Puerto Rico has always been sort of an estranged cousin to the U.S. The U.S. claims Puerto Rico as a part of their governmental reach, but hasn’t extended the offer of being a full-fledged state. They’re like that one relative you know you’re related to but never see, and you never see them because no one ever invites them to the family events! That’s sort of how Puerto Rico has been for the past century; related to the U.S., but not allowed to participate in any of the “family” activities. Well, Puerto Ricans are hoping to change that by achieving statehood.
On June 12, Puerto Rico held a non-binding referendum that asked if the commonwealth should vie for statehood within the U.S. The referendum came back with majority support for statehood. However, there is a lot more to the process. That referendum only determined that the Puerto Rican people seem to support a bid for statehood, and that the Puerto Rican government should therefore apply for statehood. The keyword there being “should” – the referendum was non-binding, so technically the Puerto Rican government doesn’t actually have to do anything. In addition, just because the Puerto Rican government chooses to seek statehood doesn’t meant that the U.S. will approve that request. The U.S. Congress will need to approve Puerto Rico as a state, if they choose to pursue that.
This isn’t the first time that Puerto Rico has proposed the idea of statehood to its people. In 1967, 1991,1993, 1998, and 2012, referendums were held asking whether or not Puerto Rico should look towards statehood. It wasn’t always popular, only reaching a majority support for statehood in 2012, and now again in 2017. This most recent referendum, however, is different.
Of course, as pointed out above, this was the second time that the statehood referendum has come back with majority support. Even though the referendum only had a 23% voter turnout, this is still significant. The other aspect that makes this most recent referendum different from previous ones is Puerto Rico’s financial state. Put simply, the commonwealth is broke. The Puerto Rican government filed for municipal bankruptcy in May of 2017 and is currently $70 billion in debt. This represents the largest municipal bankruptcy in U.S. history. Considering their 2013 GDP was only $103 billion, this is a huge amount of debt for such a small government to hold.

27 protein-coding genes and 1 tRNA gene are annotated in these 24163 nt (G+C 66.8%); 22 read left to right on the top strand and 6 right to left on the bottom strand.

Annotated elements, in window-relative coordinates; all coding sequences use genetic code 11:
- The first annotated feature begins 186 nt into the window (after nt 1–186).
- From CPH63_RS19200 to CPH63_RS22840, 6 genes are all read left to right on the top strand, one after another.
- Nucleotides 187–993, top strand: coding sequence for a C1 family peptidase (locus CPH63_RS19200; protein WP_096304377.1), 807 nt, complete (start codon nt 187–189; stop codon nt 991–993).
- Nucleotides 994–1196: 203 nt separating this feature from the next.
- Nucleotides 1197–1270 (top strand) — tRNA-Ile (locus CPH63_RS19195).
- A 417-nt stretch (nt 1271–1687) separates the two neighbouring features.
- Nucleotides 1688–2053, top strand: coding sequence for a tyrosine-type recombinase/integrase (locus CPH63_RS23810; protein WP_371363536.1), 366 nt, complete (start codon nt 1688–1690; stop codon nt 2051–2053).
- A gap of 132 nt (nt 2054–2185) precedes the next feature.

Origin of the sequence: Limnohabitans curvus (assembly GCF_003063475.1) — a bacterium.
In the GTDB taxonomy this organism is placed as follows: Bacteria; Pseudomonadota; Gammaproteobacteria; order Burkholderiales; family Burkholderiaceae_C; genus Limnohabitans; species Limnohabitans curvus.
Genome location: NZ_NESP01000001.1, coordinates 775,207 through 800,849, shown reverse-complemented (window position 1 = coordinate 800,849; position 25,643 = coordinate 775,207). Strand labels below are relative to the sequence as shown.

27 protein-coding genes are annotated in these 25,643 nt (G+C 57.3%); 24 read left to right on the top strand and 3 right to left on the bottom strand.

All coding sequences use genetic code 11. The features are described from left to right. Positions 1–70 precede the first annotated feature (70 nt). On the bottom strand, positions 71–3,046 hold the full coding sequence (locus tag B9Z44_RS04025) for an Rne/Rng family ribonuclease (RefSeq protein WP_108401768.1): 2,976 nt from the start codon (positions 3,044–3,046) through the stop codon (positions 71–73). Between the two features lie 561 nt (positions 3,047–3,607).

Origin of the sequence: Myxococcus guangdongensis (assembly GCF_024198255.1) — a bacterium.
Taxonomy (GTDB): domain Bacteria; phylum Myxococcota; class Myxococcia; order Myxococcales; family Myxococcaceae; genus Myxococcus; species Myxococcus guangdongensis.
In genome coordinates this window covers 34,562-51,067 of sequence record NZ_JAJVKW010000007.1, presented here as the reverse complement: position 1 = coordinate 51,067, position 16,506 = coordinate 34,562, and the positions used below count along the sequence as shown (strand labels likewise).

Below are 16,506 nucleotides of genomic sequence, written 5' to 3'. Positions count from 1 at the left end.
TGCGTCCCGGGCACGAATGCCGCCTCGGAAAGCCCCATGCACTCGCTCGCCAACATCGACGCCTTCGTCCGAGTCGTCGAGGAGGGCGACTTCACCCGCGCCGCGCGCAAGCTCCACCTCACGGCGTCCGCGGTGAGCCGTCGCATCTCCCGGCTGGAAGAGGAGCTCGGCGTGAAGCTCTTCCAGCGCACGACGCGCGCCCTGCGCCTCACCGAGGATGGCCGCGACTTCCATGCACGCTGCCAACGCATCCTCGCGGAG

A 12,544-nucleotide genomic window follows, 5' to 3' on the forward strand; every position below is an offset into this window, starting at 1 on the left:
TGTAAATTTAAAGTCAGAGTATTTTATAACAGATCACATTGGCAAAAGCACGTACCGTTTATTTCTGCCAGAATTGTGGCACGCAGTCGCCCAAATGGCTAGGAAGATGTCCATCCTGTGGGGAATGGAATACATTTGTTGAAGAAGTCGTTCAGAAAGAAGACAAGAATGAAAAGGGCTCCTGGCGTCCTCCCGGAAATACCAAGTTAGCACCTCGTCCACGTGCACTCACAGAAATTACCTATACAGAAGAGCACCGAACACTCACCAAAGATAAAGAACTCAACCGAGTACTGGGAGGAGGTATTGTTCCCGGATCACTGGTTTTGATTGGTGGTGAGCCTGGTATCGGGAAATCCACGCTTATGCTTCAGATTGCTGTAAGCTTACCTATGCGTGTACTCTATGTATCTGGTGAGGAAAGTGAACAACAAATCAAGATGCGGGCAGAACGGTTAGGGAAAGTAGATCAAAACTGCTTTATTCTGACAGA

Certainly, Puerto Rico is looking towards statehood first and foremost to solve their money problems. However, there are other benefits to statehood for Puerto Rico as well. Becoming an official state would grant Puerto Rico two senators, as well as several representatives in the house. This is a huge benefit and would give the commonwealth much greater influence in Washington, where their representatives could lobby for more and stronger policies to benefit the island. Puerto Rican citizens are also currently not allowed to vote in the presidential election, though they can vote in presidential primaries.
While there are many upsides for Puerto Ricans if their nation becomes a U.S. state, none of these matter unless Congress approves their bid. This doesn’t seem too likely. First of all, the debt situation is central to Puerto Rico’s desire for statehood. Yet, on this issue, the Administration has come out and said they would offer no help. Trump himself stated in an interview in early May that, “I wouldn’t bail them out.”
The decision is ultimately up to Congress and not Trump, though this fact doesn’t bode too well for Puerto Rico either. Considering the U.S. Congress is controlled by the Republicans, and Puerto Rico would most likely end up as a Democratic stronghold, approval from Congress for Puerto Rico’s statehood doesn’t look too good. Still, nothing can be said for certain, and this time around could spell statehood for Puerto Rico.
Maybe they’ll finally get invited to the family picnic after all…
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